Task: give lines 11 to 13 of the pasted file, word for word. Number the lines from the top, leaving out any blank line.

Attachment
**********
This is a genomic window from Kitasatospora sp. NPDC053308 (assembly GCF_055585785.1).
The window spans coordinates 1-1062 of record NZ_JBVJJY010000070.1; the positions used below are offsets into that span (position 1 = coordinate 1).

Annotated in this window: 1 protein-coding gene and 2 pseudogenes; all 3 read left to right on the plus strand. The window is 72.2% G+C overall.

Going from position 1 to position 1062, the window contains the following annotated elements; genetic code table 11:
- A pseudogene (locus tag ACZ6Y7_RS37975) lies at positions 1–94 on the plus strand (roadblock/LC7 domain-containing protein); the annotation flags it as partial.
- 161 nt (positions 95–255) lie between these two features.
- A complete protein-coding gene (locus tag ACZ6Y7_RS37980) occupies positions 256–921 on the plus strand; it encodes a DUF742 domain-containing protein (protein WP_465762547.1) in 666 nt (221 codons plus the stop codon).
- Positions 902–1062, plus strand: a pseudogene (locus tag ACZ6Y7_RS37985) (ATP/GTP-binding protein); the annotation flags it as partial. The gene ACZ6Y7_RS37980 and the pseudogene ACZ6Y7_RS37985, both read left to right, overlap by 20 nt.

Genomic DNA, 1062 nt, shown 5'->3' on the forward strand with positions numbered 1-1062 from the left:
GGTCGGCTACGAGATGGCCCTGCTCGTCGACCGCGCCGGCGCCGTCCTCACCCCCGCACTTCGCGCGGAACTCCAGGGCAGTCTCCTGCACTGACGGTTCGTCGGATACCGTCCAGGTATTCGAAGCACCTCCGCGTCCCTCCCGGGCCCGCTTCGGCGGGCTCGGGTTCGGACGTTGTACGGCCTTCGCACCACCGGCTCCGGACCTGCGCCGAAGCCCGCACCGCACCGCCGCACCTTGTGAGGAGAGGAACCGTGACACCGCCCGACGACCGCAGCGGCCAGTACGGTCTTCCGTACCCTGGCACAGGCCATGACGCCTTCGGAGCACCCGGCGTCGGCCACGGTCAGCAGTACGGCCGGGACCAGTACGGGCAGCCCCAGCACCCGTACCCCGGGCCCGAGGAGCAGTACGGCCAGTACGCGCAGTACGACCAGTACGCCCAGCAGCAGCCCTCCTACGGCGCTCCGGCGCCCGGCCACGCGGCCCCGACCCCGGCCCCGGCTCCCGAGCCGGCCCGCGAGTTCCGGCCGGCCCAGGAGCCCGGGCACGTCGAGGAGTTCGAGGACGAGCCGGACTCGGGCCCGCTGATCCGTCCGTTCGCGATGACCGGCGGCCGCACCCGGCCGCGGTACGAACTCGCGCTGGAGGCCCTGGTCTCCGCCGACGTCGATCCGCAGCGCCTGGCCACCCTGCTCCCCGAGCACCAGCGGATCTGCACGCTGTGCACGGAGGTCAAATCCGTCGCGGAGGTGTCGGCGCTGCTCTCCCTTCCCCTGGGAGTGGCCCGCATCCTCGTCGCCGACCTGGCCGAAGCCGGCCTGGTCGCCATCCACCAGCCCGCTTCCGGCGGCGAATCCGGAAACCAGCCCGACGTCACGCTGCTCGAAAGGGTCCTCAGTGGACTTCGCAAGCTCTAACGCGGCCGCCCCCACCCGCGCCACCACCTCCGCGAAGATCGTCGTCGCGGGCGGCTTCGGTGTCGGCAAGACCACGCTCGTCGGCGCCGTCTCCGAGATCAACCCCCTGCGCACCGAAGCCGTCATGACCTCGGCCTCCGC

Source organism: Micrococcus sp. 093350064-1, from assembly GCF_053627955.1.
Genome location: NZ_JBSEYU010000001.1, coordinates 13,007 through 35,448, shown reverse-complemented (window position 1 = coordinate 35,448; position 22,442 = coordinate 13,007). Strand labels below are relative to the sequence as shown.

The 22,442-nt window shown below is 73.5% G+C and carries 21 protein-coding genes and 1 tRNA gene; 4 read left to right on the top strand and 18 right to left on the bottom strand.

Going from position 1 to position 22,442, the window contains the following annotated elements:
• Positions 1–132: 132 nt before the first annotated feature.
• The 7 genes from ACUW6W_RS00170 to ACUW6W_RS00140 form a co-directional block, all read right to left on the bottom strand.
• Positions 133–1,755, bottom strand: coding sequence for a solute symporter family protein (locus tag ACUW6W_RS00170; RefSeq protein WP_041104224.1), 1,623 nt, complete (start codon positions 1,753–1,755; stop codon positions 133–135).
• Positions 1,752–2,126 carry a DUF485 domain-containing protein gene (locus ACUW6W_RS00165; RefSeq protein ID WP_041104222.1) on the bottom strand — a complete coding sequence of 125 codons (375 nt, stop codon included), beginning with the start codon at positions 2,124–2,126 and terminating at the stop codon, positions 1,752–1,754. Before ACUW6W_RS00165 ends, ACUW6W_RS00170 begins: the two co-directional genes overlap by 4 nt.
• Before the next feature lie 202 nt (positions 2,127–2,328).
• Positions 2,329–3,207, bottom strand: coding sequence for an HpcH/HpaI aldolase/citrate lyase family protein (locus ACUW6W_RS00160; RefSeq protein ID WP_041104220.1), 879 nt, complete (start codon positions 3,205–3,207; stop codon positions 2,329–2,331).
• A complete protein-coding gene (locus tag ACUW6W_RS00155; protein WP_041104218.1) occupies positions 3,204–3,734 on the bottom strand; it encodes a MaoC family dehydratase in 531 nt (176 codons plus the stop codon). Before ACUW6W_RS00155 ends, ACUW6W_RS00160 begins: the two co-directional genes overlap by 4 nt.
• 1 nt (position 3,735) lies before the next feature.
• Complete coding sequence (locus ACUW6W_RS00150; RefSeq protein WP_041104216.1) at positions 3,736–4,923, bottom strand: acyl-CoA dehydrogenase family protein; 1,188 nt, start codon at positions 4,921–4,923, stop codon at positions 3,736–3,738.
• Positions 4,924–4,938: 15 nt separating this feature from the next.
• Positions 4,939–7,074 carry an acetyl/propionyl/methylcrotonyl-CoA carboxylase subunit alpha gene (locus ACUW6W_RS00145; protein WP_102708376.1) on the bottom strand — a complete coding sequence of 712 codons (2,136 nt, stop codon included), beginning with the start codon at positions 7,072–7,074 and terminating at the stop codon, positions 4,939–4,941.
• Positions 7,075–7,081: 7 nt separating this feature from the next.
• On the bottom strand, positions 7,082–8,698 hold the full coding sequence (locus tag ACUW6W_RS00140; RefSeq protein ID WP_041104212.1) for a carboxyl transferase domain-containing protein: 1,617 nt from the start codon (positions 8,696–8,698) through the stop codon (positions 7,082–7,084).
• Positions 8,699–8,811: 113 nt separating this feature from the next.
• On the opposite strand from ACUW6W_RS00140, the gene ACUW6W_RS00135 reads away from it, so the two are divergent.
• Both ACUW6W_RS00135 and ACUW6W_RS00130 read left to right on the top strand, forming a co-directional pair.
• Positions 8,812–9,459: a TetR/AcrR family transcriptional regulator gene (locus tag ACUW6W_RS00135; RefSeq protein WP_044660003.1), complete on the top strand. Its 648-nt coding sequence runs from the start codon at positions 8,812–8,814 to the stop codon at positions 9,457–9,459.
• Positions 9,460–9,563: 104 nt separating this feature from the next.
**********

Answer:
Source organism: Micrococcus sp. 093350064-1, from assembly GCF_053627955.1.
Genome location: NZ_JBSEYU010000001.1, coordinates 13,007 through 35,448, shown reverse-complemented (window position 1 = coordinate 35,448; position 22,442 = coordinate 13,007). Strand labels below are relative to the sequence as shown.

The 22,442-nt window shown below is 73.5% G+C and carries 21 protein-coding genes and 1 tRNA gene; 4 read left to right on the top strand and 18 right to left on the bottom strand.